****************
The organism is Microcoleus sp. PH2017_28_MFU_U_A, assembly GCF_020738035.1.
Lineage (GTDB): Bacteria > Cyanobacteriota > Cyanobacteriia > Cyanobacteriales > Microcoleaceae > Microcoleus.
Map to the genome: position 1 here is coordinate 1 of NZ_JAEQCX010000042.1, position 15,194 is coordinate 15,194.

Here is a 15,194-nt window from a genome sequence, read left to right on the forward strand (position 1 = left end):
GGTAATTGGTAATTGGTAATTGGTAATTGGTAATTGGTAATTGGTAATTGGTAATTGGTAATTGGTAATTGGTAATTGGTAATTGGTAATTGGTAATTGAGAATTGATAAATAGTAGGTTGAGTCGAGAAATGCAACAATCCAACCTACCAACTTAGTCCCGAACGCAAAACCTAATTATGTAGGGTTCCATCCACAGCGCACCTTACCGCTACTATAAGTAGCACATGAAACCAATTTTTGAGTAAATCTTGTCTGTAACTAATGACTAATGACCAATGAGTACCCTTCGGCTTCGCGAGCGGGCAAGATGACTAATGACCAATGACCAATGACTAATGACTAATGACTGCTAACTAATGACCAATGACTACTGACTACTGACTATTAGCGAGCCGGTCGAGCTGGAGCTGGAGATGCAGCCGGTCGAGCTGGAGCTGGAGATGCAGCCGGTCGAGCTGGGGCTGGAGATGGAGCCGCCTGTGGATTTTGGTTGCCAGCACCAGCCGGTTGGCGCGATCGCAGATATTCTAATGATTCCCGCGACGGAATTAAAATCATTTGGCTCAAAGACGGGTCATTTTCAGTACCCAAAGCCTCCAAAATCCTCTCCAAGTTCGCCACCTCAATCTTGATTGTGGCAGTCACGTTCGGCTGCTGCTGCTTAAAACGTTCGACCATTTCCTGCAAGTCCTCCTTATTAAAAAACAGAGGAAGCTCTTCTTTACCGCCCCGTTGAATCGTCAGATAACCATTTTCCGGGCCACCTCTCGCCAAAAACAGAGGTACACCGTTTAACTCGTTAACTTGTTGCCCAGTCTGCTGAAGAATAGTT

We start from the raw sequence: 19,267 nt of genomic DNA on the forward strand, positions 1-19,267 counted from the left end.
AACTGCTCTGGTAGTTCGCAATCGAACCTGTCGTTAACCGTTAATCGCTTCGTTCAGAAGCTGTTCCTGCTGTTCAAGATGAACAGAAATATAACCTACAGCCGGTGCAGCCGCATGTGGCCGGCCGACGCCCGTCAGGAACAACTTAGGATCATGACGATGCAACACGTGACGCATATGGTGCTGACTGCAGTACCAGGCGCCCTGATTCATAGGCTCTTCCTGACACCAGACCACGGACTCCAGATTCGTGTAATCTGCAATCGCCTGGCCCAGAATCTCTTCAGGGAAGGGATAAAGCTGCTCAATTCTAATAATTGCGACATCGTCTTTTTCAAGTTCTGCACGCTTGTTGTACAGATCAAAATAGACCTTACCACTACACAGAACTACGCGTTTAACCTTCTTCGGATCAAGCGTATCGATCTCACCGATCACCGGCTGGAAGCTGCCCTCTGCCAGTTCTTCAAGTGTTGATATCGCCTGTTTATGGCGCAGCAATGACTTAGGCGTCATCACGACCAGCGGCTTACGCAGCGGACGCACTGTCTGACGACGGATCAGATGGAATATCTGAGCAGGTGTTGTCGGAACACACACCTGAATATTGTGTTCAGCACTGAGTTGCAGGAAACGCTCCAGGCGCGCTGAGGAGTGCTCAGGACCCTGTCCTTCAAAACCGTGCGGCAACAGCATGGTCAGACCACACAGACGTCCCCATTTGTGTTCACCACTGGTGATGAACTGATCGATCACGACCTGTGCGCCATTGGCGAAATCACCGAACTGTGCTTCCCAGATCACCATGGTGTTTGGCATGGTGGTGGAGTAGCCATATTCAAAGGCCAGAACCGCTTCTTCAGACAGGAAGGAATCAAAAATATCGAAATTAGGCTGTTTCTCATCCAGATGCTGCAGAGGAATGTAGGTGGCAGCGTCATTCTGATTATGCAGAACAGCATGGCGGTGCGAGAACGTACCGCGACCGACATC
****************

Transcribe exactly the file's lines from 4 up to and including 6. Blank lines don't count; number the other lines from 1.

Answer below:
Here is a 15,194-nt window from a genome sequence, read left to right on the forward strand (position 1 = left end):
GGTAATTGGTAATTGGTAATTGGTAATTGGTAATTGGTAATTGGTAATTGGTAATTGGTAATTGGTAATTGGTAATTGGTAATTGGTAATTGGTAATTGAGAATTGATAAATAGTAGGTTGAGTCGAGAAATGCAACAATCCAACCTACCAACTTAGTCCCGAACGCAAAACCTAATTATGTAGGGTTCCATCCACAGCGCACCTTACCGCTACTATAAGTAGCACATGAAACCAATTTTTGAGTAAATCTTGTCTGTAACTAATGACTAATGACCAATGAGTACCCTTCGGCTTCGCGAGCGGGCAAGATGACTAATGACCAATGACCAATGACTAATGACTAATGACTGCTAACTAATGACCAATGACTACTGACTACTGACTATTAGCGAGCCGGTCGAGCTGGAGCTGGAGATGCAGCCGGTCGAGCTGGAGCTGGAGATGCAGCCGGTCGAGCTGGGGCTGGAGATGGAGCCGCCTGTGGATTTTGGTTGCCAGCACCAGCCGGTTGGCGCGATCGCAGATATTCTAATGATTCCCGCGACGGAATTAAAATCATTTGGCTCAAAGACGGGTCATTTTCAGTACCCAAAGCCTCCAAAATCCTCTCCAAGTTCGCCACCTCAATCTTGATTGTGGCAGTCACGTTCGGCTGCTGCTGCTTAAAACGTTCGACCATTTCCTGCAAGTCCTCCTTATTAAAAAACAGAGGAAGCTCTTCTTTACCGCCCCGTTGAATCGTCAGATAACCATTTTCCGGGCCACCTCTCGCCAAAAACAGAGGTACACCGTTTAACTCGTTAACTTGTTGCCCAGTCTGCTGAAGAATAGTT

We start from the raw sequence: 19,267 nt of genomic DNA on the forward strand, positions 1-19,267 counted from the left end.